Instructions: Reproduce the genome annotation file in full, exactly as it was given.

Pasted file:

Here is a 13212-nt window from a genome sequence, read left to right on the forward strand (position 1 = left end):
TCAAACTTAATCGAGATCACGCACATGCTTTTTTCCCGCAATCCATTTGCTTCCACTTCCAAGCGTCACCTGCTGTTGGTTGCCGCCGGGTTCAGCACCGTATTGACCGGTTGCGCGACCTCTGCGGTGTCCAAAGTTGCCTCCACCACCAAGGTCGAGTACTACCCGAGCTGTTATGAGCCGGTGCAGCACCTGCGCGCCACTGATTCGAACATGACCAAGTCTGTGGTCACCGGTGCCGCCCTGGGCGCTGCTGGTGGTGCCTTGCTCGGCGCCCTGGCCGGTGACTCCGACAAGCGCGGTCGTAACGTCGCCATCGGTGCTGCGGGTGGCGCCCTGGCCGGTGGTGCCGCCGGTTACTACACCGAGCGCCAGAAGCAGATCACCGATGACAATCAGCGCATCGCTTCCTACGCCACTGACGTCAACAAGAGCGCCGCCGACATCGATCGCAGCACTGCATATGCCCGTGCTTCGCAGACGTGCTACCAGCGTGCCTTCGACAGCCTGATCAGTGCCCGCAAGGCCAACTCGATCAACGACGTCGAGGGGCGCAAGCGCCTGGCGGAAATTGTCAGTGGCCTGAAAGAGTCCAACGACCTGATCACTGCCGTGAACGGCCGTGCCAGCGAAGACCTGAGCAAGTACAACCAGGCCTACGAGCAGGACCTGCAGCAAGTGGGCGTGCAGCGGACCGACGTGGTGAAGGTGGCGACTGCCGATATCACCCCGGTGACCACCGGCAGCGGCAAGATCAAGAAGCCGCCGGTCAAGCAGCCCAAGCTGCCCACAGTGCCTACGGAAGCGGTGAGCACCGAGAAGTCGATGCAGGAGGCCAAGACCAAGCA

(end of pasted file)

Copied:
Here is a 13212-nt window from a genome sequence, read left to right on the forward strand (position 1 = left end):
TCAAACTTAATCGAGATCACGCACATGCTTTTTTCCCGCAATCCATTTGCTTCCACTTCCAAGCGTCACCTGCTGTTGGTTGCCGCCGGGTTCAGCACCGTATTGACCGGTTGCGCGACCTCTGCGGTGTCCAAAGTTGCCTCCACCACCAAGGTCGAGTACTACCCGAGCTGTTATGAGCCGGTGCAGCACCTGCGCGCCACTGATTCGAACATGACCAAGTCTGTGGTCACCGGTGCCGCCCTGGGCGCTGCTGGTGGTGCCTTGCTCGGCGCCCTGGCCGGTGACTCCGACAAGCGCGGTCGTAACGTCGCCATCGGTGCTGCGGGTGGCGCCCTGGCCGGTGGTGCCGCCGGTTACTACACCGAGCGCCAGAAGCAGATCACCGATGACAATCAGCGCATCGCTTCCTACGCCACTGACGTCAACAAGAGCGCCGCCGACATCGATCGCAGCACTGCATATGCCCGTGCTTCGCAGACGTGCTACCAGCGTGCCTTCGACAGCCTGATCAGTGCCCGCAAGGCCAACTCGATCAACGACGTCGAGGGGCGCAAGCGCCTGGCGGAAATTGTCAGTGGCCTGAAAGAGTCCAACGACCTGATCACTGCCGTGAACGGCCGTGCCAGCGAAGACCTGAGCAAGTACAACCAGGCCTACGAGCAGGACCTGCAGCAAGTGGGCGTGCAGCGGACCGACGTGGTGAAGGTGGCGACTGCCGATATCACCCCGGTGACCACCGGCAGCGGCAAGATCAAGAAGCCGCCGGTCAAGCAGCCCAAGCTGCCCACAGTGCCTACGGAAGCGGTGAGCACCGAGAAGTCGATGCAGGAGGCCAAGACCAAGCA